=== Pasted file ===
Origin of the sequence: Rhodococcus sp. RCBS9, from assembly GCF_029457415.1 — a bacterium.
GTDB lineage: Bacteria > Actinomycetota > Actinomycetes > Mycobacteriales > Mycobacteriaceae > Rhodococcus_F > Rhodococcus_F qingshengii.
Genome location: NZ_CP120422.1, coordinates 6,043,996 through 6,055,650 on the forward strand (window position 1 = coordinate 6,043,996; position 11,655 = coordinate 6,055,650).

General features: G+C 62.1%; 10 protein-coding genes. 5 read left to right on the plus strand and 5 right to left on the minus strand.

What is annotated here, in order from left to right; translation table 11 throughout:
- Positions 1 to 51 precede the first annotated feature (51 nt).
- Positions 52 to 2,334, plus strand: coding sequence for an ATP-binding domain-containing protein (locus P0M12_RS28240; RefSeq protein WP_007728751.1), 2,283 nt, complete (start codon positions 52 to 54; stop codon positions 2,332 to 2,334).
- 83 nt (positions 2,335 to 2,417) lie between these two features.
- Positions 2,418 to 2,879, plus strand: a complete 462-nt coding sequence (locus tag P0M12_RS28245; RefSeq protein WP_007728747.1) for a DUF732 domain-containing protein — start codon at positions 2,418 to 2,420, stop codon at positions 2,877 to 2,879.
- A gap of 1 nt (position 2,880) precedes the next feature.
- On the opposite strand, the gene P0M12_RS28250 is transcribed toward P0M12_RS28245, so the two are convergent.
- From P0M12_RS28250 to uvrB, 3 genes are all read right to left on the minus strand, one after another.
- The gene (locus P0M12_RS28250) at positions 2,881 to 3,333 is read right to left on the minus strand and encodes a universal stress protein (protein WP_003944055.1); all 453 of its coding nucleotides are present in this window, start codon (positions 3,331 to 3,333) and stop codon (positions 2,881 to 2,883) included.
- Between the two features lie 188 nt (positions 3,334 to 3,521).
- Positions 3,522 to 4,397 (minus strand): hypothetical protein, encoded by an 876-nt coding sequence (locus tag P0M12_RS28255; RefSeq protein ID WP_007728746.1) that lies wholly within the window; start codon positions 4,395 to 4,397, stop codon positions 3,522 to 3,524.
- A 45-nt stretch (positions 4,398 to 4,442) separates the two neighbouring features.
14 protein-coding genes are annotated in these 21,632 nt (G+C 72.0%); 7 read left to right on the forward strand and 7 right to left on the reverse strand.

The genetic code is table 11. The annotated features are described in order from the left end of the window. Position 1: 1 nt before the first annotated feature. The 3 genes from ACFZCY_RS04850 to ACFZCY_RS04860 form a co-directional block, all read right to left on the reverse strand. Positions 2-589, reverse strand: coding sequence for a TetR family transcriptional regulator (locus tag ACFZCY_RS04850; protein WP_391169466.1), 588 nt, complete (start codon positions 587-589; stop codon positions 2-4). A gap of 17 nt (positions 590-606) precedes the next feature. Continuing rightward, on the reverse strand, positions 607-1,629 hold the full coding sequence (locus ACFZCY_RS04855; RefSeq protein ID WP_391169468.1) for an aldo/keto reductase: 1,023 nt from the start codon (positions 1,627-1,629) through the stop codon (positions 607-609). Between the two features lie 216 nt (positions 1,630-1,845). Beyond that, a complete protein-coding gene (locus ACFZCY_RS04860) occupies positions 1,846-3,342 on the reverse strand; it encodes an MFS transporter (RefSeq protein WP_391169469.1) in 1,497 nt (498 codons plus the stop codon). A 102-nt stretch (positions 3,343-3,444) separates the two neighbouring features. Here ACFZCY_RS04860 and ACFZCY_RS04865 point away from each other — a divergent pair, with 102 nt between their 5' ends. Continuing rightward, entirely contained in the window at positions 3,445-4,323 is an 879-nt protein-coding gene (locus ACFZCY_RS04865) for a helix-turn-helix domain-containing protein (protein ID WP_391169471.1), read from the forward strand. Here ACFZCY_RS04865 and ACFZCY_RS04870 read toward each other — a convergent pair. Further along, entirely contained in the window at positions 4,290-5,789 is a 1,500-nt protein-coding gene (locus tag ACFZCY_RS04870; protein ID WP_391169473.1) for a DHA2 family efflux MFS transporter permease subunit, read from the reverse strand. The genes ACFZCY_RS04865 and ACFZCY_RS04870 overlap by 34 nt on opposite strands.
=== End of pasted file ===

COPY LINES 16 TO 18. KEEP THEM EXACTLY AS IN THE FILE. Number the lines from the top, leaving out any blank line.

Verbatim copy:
- A 45-nt stretch (positions 4,398 to 4,442) separates the two neighbouring features.
14 protein-coding genes are annotated in these 21,632 nt (G+C 72.0%); 7 read left to right on the forward strand and 7 right to left on the reverse strand.

The genetic code is table 11. The annotated features are described in order from the left end of the window. Position 1: 1 nt before the first annotated feature. The 3 genes from ACFZCY_RS04850 to ACFZCY_RS04860 form a co-directional block, all read right to left on the reverse strand. Positions 2-589, reverse strand: coding sequence for a TetR family transcriptional regulator (locus tag ACFZCY_RS04850; protein WP_391169466.1), 588 nt, complete (start codon positions 587-589; stop codon positions 2-4). A gap of 17 nt (positions 590-606) precedes the next feature. Continuing rightward, on the reverse strand, positions 607-1,629 hold the full coding sequence (locus ACFZCY_RS04855; RefSeq protein ID WP_391169468.1) for an aldo/keto reductase: 1,023 nt from the start codon (positions 1,627-1,629) through the stop codon (positions 607-609). Between the two features lie 216 nt (positions 1,630-1,845). Beyond that, a complete protein-coding gene (locus ACFZCY_RS04860) occupies positions 1,846-3,342 on the reverse strand; it encodes an MFS transporter (RefSeq protein WP_391169469.1) in 1,497 nt (498 codons plus the stop codon). A 102-nt stretch (positions 3,343-3,444) separates the two neighbouring features. Here ACFZCY_RS04860 and ACFZCY_RS04865 point away from each other — a divergent pair, with 102 nt between their 5' ends. Continuing rightward, entirely contained in the window at positions 3,445-4,323 is an 879-nt protein-coding gene (locus ACFZCY_RS04865) for a helix-turn-helix domain-containing protein (protein ID WP_391169471.1), read from the forward strand. Here ACFZCY_RS04865 and ACFZCY_RS04870 read toward each other — a convergent pair. Further along, entirely contained in the window at positions 4,290-5,789 is a 1,500-nt protein-coding gene (locus tag ACFZCY_RS04870; protein ID WP_391169473.1) for a DHA2 family efflux MFS transporter permease subunit, read from the reverse strand. The genes ACFZCY_RS04865 and ACFZCY_RS04870 overlap by 34 nt on opposite strands.